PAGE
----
“I just think it’s a testament to the deep history of Union College and its connection to the earliest founders of this country. It’s a real honor to have these kinds of things and be able to share them.”
Washington’s iconic hairdo is plastered on every $1 bill and quarter — but contrary to popular belief, he never wore a wig.
He was a redhead growing up and powdered his hair white, a fashionable color in the 18th century.
By the time he became president in 1789, Washington’s locks had faded to a grayish white.
Inside the 1793 almanac, researchers found several strands of the Founding Father’s white hair, which had been held together by a delicate string.
“Washington’s hair, L.S.S. & (scratched out) GBS from James A. Hamilton given him by his mother, Aug. 10, 1871,” the envelope reads.
James A. Hamilton is the third son of Alexander Hamilton and Elizabeth Schuyler.
“As an archivist, we come across interesting material all of the time,” Spartz said.
“But this is such a treasure for the campus.”
So how did this prominent family come to possess a lock of Washington’s hair?
It was likely a gift. “This is something that people in that time period did,” Spartz explained.
“He was President Washington, so it wasn’t uncommon for his colleagues and close friends to be given [locks of hair] as a remembrance.”
Union College enlisted the help of a experts to help determine from where the lock might have come.
The family’s connections to Washington were plentiful.
Philip J. Schuyler — whose father served under Washington during the war — owned the almanac itself, titled “Gaines Universial Register or American and British Kalendar for the year 1793.”
His sister, Eliza Schuyler, married Hamilton, who was Washington’s lieutenant colonel before joining the cabinet.
Washington and his wife, Martha, were close to the younger couple.
“In an era when people frequently exchanged hair as a keepsake, it’s quite probable that Martha had given Eliza some of George’s hair, which in turn was given to their son, James, who later distributed it, strand by strand, as a precious memento to close friends and family members,” said scholar Susan Holloway Scott, according to a press release provided by the college.
John Reznikoff, a manuscripts and documents dealer in Connecticut who’s listed in Guinness World Records for having the “Largest Collection of Hair from Historical Figures,” looked at photos of the college’s find — and said he believes the strands are “100 percent authentic.”
He has collected locks from Washington, Abraham Lincoln, Beethoven and Napoleon.
“It’s not hugely valuable, maybe two to three thousand dollars for the strands you have, but it’s undoubtedly George Washington’s,” Reznikoff told college officials.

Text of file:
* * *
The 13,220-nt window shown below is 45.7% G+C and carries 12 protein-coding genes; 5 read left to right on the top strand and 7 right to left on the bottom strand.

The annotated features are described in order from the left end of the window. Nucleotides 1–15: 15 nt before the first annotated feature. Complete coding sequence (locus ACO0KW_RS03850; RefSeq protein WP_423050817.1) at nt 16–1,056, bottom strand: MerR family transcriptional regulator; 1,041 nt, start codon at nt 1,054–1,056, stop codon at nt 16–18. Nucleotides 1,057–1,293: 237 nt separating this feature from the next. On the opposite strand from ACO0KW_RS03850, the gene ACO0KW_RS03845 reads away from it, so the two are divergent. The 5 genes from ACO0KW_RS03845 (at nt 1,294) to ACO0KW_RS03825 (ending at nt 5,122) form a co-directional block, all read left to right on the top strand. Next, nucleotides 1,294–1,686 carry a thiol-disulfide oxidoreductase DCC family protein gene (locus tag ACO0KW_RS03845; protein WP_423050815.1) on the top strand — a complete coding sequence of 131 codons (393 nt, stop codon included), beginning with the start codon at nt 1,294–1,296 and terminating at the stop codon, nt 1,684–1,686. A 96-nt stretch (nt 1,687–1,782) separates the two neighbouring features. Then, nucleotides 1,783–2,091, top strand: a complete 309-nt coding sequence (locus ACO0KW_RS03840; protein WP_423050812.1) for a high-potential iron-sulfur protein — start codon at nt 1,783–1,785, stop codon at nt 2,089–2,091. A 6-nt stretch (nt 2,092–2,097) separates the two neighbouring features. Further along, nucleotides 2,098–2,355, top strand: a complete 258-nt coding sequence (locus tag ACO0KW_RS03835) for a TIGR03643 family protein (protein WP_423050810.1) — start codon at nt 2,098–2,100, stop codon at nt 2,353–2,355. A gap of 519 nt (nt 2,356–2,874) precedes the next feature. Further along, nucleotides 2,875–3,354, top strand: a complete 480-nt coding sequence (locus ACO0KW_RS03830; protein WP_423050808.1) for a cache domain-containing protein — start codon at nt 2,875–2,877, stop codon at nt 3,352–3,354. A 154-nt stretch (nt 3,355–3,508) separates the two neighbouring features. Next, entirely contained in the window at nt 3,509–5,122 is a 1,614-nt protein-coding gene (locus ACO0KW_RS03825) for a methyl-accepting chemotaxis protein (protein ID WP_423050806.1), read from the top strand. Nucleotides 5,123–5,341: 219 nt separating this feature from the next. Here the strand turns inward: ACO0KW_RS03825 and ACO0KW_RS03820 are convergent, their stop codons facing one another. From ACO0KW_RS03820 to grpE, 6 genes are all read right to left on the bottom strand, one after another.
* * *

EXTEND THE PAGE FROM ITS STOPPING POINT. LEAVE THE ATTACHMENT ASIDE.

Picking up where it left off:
In 2009, two of Washington’s locks went for a few thousand dollars at auction, according to The New York Times.
Hair from Lincoln’s head sold for $38,837 at a 2012 auction in Dallas.
One remaining question is just how the old almanac hiding Washington’s hair ended up in Union College’s collection.
“We don’t have the true piece of paper that says ‘I’m giving you this book,’ ” Spartz said. “That’s not uncommon.”
That’s one of the reasons why the college has funded a survey of the library’s archival collections — to uncover “hidden treasures” that may be collecting dust, she said.
College officials believe that a member of the Schuyler family probably donated the book at some point, given their close connections to the college.
The elder Philip Schuyler was one of Union’s founders and advocated for establishing the school in Schenectady instead of Albany. His portrait hangs in a campus dining hall, according to school officials.
“We think there could’ve been a Schuyler relative who gave this along the way,” Spartz said.
The almanac was inscribed “Philip Schuyler’s a present from his friend Mr. Philip Ten Eycke New York April 20, 1793.” It includes handwritten notes from Philip J. Schuyler, such as a description of how to “preserve beef for summer’s use.”
Heidi Hill, site manager of the Schuyler Mansion in Albany, told the Times Union newspaper that the book may have been donated for the college’s first Founders Day in 1937.
“A lot of these objects were donated around that time because the families of the Founding Fathers were feeling squeezed out by nouveau riche American society,” Hill told the newspaper, which first reported the college’s discovery.
Spartz is working with a local conservator to figure out how best to preserve the precious lock of hair — and then she wants to display it with the almanac for the public to enjoy.
“Our goal is to make it accessible for people to look at,” she said. “There’s a balance between how we preserve things and how we display them.”
See the original article at the link below:
The following is another interesting video created by the conservation staff at the Library of Virginia. A collection of Thomas Jefferson’s executive papers had been laminated. Many of the documents contained wax seals, which required special care. The video details some of the basics of the labor-intensive delamination process.
When you are faced with disaster scenarios that threaten your book and paper-based collections, it is helpful to know how to respond and minimize the damage incurred to your precious artifacts. The following is a primer I have put together with instructions regarding how to handle water-damaged photographs. If you have questions, feel free to submit an inquiry via the contact page!
- Retrieve photos from the disaster scene